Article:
clients think it is only necessary to get the keywords in up high.
Not so. Employers look for support for the knowledge, skills, and
abilities enumerated at the top. They should find it in details of
work history, education, awards, and professional affiliations mentioned
"Not the word `resume,’ but name. Always name," says Guarneri.
Next comes the qualifications summary, and make sure to include all
relevant degrees, certifications, and licenses in this section. She
sees many clients who put education down at the bottom of the second
page, but the software may not get that far, and will toss them out
for not having the degree or degrees that it is programmed to see
as required keywords. More details on degrees, certifications, and
licenses can be added after work experience, which should be listed
in reverse chronological order.
work is done, and the keyword resume is complete, prepare it for the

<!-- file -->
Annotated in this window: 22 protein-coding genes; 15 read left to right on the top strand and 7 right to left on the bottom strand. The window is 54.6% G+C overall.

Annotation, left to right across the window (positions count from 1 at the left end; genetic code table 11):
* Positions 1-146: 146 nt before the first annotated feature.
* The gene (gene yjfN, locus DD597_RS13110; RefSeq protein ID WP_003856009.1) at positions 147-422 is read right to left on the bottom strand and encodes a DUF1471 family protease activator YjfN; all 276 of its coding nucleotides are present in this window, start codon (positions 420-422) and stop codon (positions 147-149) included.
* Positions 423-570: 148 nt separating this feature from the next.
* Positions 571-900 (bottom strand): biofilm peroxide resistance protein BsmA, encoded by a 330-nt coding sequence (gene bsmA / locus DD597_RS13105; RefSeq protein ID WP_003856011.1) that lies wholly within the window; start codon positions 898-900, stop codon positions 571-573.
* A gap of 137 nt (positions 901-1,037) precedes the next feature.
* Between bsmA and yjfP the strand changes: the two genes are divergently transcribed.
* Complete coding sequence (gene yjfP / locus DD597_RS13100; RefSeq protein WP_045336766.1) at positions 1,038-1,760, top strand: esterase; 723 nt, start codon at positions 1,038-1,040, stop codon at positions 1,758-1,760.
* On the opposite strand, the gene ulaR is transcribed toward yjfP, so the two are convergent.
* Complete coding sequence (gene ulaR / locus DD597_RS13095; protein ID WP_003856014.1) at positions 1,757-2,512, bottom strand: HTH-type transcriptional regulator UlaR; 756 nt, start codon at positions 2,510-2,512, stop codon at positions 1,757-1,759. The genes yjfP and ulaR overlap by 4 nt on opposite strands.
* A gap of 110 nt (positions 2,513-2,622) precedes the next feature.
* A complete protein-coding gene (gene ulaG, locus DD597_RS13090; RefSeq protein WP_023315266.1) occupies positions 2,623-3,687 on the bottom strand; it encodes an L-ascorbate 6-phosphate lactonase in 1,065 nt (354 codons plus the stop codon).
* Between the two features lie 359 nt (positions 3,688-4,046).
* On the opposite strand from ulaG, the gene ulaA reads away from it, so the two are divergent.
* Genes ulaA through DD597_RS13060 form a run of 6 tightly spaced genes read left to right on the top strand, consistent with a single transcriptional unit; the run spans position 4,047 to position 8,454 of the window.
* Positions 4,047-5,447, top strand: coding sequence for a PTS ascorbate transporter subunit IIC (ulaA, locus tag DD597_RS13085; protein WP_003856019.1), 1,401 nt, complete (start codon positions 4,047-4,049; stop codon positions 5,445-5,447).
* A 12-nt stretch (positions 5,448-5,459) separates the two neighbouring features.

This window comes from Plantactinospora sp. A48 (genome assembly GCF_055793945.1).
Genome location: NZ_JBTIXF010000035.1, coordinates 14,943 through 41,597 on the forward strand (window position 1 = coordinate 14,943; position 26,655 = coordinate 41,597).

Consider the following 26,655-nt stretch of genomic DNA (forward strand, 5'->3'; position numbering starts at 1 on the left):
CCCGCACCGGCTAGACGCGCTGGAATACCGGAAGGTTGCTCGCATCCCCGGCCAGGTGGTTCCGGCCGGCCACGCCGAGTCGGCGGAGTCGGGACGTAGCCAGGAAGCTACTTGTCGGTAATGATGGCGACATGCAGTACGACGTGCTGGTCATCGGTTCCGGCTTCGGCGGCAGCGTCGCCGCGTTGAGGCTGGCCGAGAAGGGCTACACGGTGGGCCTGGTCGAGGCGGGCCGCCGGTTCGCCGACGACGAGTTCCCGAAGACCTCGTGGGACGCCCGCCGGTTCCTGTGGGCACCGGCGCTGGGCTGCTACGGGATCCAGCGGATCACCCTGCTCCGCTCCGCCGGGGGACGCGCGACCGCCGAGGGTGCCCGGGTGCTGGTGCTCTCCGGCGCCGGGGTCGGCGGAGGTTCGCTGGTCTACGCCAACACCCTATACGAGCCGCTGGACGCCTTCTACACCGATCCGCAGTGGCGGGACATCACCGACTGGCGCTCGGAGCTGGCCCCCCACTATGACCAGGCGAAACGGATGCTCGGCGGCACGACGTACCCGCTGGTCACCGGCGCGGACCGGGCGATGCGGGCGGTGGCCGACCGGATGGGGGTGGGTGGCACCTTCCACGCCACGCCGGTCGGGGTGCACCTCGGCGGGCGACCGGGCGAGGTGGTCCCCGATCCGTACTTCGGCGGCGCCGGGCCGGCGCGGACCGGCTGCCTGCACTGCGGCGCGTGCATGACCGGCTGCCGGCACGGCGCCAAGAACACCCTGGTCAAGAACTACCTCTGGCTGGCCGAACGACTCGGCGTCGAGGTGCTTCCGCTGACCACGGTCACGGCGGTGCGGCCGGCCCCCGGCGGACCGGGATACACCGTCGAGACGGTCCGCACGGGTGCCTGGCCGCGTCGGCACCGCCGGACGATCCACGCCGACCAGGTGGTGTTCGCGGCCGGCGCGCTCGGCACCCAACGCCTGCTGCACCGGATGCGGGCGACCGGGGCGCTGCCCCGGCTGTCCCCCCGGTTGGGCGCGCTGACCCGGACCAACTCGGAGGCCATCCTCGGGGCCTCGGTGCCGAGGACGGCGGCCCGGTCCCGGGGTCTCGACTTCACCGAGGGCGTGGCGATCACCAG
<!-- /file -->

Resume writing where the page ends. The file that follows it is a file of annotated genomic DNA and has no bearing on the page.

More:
E-mail window. Do not just send it as an attachment. "I know recruiters
who refuse to open any attachments at all," says Guarneri. Most
employers are leery too. Viruses, including a virulent one named "resume"
that circulated recently, have everyone scared.
To make sure your resume is not summarily deleted, send it in the
body of an E-mail. Prepare it to be sent this way by saving it as
an Ascii file. When you do so, a menu will appear. Choose the "text
only with line breaks" option. Then rename the file, close the
window, and look for the notepad icon on the desktop. Open the notepad,